Thus, self-defeating, self-denying, and self-destructive behaviors and choices engender narcissistic supply because they support, demonstrate, and “prove” the superhuman nature of the narcissist, his utter titanic independence of society, of nature, and of others in interpersonal relationships. When narcissistic supply is in short supply, embarking on the path of self-negation is an efficacious shortcut to obtaining and securing. At the very least it draws astounded attention to the narcissist.

The Negativistic (Passive-Aggressive) Personality Disorder is not yet recognized by the DSM Committee. It makes its appearances in Appendix B of the Diagnostic and Statistical Manual, titled “Criteria Sets and Axes Provided for Further Study.”

Some people are perennial pessimists and have “negative energy” and negativistic attitudes (“good things don’t last”, “it doesn’t pay to be good”, “the future is behind me”). Not only do they disparage the efforts of others, but they make it a point to resist demands to perform in workplace and social settings and to frustrate people’s expectations and requests, however reasonable and minimal they may be. Such persons regard every requirement and assigned task as impositions, reject authority, resent authority figures (boss, teacher, parent-like spouse), feel shackled and enslaved by commitment, and oppose relationships that bind them in any manner.

Passive-aggressiveness wears a multitudes of guises: procrastination, malingering, perfectionism, forgetfulness, neglect, truancy, intentional inefficiency, stubbornness, and outright sabotage. This repeated and advertent misconduct has far reaching effects. Consider the Negativist in the workplace: he or she invests time and efforts in obstructing their own chores and in undermining relationships. But, these self-destructive and self-defeating behaviors wreak havoc throughout the workshop or the office.

People diagnosed with the Negativistic (Passive-Aggressive) Personality Disorder resemble narcissists in some important respects. Despite the obstructive role they play, passive-aggressives feel unappreciated, underpaid, cheated, and misunderstood. They chronically complain, whine, carp, and criticize. They blame their failures and defeats on others, posing as martyrs and victims of a corrupt, inefficient, and heartless system (in other words, they have alloplastic defenses and an external locus of control).

Passive-aggressives sulk and give the “silent treatment” in reaction to real or imagined slights. They suffer from ideas of reference (believe that they are the butt of derision, contempt, and condemnation) and are mildly paranoid (the world is out to get them, which explains their personal misfortune). In the words of the DSM: “They may be sullen, irritable, impatient, argumentative, cynical, skeptical and contrary.” They are also hostile, explosive, lack impulse control, and, sometimes, reckless.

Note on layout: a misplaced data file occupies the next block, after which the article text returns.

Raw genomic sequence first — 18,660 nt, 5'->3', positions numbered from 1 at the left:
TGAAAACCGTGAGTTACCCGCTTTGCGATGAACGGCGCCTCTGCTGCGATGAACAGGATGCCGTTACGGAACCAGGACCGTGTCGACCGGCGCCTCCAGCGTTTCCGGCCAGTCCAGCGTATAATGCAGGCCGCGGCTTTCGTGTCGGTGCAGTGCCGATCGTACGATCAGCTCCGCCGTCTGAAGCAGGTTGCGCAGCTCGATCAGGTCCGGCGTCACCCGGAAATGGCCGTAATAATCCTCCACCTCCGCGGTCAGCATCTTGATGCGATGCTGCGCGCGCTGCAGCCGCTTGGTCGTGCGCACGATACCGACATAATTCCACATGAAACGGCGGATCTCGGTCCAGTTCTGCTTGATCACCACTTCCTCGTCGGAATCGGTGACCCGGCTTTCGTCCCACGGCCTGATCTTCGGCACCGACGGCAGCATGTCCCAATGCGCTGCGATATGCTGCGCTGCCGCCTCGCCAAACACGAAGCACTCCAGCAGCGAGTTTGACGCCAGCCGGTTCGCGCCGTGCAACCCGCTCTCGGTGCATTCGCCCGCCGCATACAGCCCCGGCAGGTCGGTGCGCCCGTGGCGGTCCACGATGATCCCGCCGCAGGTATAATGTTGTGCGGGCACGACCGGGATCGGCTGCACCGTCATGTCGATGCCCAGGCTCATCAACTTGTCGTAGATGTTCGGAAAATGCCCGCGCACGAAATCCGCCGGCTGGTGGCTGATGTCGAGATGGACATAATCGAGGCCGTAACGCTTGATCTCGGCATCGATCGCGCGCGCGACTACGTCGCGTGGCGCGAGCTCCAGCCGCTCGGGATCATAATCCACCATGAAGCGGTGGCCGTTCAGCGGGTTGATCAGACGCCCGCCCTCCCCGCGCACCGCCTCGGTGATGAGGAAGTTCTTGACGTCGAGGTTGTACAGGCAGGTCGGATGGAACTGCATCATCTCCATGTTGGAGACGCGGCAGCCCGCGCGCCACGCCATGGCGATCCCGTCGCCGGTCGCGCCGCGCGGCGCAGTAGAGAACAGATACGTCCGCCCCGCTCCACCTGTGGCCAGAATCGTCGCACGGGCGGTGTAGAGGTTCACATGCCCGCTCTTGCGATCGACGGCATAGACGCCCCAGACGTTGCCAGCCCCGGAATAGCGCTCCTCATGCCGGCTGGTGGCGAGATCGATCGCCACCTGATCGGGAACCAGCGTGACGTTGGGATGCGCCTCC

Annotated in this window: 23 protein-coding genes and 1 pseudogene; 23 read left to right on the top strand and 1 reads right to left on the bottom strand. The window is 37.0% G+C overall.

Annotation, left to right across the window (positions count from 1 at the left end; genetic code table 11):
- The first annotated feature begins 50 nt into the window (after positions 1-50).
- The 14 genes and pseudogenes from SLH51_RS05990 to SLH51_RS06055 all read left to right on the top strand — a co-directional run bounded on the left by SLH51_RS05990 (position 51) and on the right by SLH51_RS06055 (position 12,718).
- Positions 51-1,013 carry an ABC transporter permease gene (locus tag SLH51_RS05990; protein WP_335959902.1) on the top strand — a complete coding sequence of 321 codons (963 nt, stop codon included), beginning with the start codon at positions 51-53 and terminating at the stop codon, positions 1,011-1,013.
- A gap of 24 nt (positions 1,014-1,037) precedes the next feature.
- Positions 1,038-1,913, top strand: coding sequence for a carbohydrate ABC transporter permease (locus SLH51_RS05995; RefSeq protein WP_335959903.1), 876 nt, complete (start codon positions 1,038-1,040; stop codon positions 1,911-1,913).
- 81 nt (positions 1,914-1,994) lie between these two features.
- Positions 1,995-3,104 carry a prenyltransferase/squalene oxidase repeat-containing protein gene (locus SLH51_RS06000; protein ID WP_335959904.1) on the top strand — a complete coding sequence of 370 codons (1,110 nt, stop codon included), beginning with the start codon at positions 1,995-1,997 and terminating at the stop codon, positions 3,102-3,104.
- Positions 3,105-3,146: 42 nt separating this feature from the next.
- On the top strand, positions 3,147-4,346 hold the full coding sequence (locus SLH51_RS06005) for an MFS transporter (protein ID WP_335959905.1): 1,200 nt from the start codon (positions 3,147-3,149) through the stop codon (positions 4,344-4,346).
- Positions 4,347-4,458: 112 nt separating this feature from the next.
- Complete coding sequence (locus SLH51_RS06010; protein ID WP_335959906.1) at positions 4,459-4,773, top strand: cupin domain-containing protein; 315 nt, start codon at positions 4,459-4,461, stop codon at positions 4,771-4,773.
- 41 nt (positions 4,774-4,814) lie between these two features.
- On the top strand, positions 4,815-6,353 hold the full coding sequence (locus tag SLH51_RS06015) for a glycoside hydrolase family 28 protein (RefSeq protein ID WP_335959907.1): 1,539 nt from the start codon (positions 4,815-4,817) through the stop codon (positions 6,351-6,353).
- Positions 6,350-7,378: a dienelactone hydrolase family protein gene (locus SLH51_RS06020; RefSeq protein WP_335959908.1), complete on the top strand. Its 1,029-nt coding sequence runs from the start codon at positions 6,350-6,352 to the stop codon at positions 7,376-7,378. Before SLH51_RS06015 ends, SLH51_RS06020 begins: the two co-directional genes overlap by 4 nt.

Inevitably, passive-aggressives are envious of the fortunate, the successful, the famous, their superiors, those in favor, and the happy. They vent this venomous jealousy openly and defiantly whenever given the opportunity. But, deep at heart, passive-aggressives are craven. When reprimanded, they immediately revert to begging forgiveness, kowtowing, maudlin protestations, turning on their charm, and promising to behave and perform better in the future.

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Author Bio

Sam Vaknin ( http://samvak.tripod.com ) is the author of Malignant Self-love: Narcissism Revisited and After the Rain – How the West Lost the East, as well as many other books and ebooks about topics in psychology, relationships, philosophy, economics, international affairs, and award-winning short fiction.
He is the Editor-in-Chief of Global Politician and served as a columnist for Central Europe Review, PopMatters, eBookWeb , and Bellaonline, and as a United Press International (UPI) Senior Business Correspondent. He was the editor of mental health and Central East Europe categories in The Open Directory and Suite101.
Visit Sam’s Web site at http://www.narcissistic-abuse.com

Classification (Taxonomy) of Psychological Theories

By Sam Vaknin
Author of “Malignant Self-love: Narcissism Revisited

All psychological theories can be classified by one or more of these dichotomies (pairs):

Dualism vs. Monism

The belief that the mind and the body are two separate entities (though in constant interaction via various mechanisms and pathways); OR

The belief that the mind is nothing but an emergent phenomenon or a manifestation of and emanation from or a mislabelling physiological processes and qualities and, therefore, that psychology should be a branch of neuroscience or medicine (medicalization of psychology).

Innate vs. Stimuli-driven

The belief that all psychological traits and processes are innate and autonomous; OR

The belief that psychological processes are triggered by and psychological traits are shaped and conditioned by stimuli emanating from the environment.

Nature vs. Nurture

The belief that genes and, more comprehensively, evolution determine one’s psychological make-up and modus operandi; OR

The belief that one’s psychology is decided by one’s upbringing, human milieu, and personal history.